“The letter really touched my heart in many ways,” says Sullivan, as more tears roll down her cheek. “I am just so happy that I am actually making a difference with the soldiers and their families. The program has really taken off, and it continues to get bigger every day. I cannot begin to tell you how thankful I am to the entire La Verne community.”
Carla’s program has not only been heartfelt in the community, but it has made a huge difference in the daily lives of the soldiers’ families and the struggles they have to endure, day-after-day with having a family member in the military during these troubled times. “It really makes it easier for the whole family that the city Matthew grew up in is recognizing him as a hero for what he is doing for this country overseas,” his mother, Linda Ortega says. “He is very patriotic, and what he is doing really means a lot to him; he takes his job very seriously, and what Carla is doing has really had an impact on his life and ours as well.”
For people in society, daily routines such as watching television or reading the newspaper are never given a second thought. For Linda and her family, watching TV and reading the newspaper takes on a whole new meaning and feeling, a feeling that strikes fear and sadness into their minds and hearts.
“On a daily basis, it is really, really tough just thinking about the danger he is in,” Ortega says. “It is even tougher when the family turns on the TV or reads the newspaper because all you see is the bad stuff, talking about people dying, and stuff like that. But I’m in contact with him every couple of weeks, and he always lets me know he is fine.”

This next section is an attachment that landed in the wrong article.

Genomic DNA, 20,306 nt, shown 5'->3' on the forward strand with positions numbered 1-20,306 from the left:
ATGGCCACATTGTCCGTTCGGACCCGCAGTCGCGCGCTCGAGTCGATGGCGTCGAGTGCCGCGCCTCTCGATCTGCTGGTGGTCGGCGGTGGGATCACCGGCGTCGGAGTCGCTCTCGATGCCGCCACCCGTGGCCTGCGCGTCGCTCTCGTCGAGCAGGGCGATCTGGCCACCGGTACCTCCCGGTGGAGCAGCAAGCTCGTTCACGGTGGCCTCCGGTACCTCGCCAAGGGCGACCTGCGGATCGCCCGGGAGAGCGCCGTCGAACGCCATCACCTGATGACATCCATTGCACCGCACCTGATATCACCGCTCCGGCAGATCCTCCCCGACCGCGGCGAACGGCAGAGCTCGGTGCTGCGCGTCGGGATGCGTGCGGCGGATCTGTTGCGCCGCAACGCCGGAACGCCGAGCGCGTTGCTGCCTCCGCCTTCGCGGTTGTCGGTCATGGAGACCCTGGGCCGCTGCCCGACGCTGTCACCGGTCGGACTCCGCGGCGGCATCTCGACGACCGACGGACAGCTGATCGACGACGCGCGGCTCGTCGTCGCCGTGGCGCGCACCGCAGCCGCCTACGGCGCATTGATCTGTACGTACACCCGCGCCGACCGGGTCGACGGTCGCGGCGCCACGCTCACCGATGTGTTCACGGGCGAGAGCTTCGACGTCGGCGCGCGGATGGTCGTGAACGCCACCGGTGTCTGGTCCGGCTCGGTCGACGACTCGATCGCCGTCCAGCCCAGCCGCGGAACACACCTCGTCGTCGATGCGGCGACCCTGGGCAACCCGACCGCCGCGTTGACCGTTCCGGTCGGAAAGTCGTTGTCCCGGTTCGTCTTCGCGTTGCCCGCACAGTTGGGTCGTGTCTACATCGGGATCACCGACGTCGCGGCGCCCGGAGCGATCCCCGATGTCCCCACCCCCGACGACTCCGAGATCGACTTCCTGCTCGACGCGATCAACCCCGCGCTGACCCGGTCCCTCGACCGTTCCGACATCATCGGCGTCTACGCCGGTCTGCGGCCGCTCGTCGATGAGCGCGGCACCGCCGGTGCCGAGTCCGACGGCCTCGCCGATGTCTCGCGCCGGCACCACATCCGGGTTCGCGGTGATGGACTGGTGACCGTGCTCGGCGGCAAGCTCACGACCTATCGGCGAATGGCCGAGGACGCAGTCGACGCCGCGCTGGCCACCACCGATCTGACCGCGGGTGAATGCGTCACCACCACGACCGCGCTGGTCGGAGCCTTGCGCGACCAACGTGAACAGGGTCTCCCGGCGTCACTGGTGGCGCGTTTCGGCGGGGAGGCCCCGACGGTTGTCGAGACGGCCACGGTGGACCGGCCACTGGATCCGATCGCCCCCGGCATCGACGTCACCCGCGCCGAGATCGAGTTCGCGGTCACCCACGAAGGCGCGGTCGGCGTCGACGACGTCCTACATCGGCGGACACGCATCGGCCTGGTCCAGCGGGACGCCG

The support and appreciation has continued to pile into the office of Carla Sullivan with many more parents and families writing letters to her pouring their hearts out.
A letter that was written on Nov. 2, 2004, reads:
I wanted to express my gratitude for your thoughtfulness and for your effort toward those citizens within our community who have chosen to serve America.
I cherish the banner that I received last evening. It was an honor that I never imagined I would be participating in. After all, upon giving birth to my little Rosebud, the doctor said, and I quote, “It is a girl,” I loved this little baby from the moment I laid eyes on her.
As the days turned into years, my little love bug started to pursue her dreams. Although I was somewhat amazed by her choices, she has become a very focused young women. I feel so blessed and am so proud to be Rosie’s mother. Thank you so much for allowing me to express this to my fellows. Also, the feeling of unity I felt with my community in the offering of their love and support. Rosie was thrilled when I informed her that I had been invited to attend the City Hall meeting in her behalf.
So, although she was in attendance in spirit, I think Rosie will feel as if she were actually present if the picture of me were sent to her from the city of La Verne. She can share it with me upon her safe return to our homeland.
Mrs. Cathy Boykins
More tearful eyes would best describe the May 16 City Council meeting. Families and loved ones gathered with Mayor Jon Blickenstaff as each was paid tribute for their loved ones serving proudly in the military. Each family was given a personalized banner and the opportunity to address the floor. Tears were flowing as each member of the family told the audience how much this celebration meant to him or her. Families elaborated on how much it meant to the soldiers fighting in Iraq, and constant praise kept going to Carla Sullivan and her commemorative vision for the soldiers.
As the struggles continue in the Middle East, brave souls from the city of La Verne are putting themselves in harms way to fight for freedom. Programs like the Military Recognition Program give everybody hope for the future and faith that one day this world will be a better place.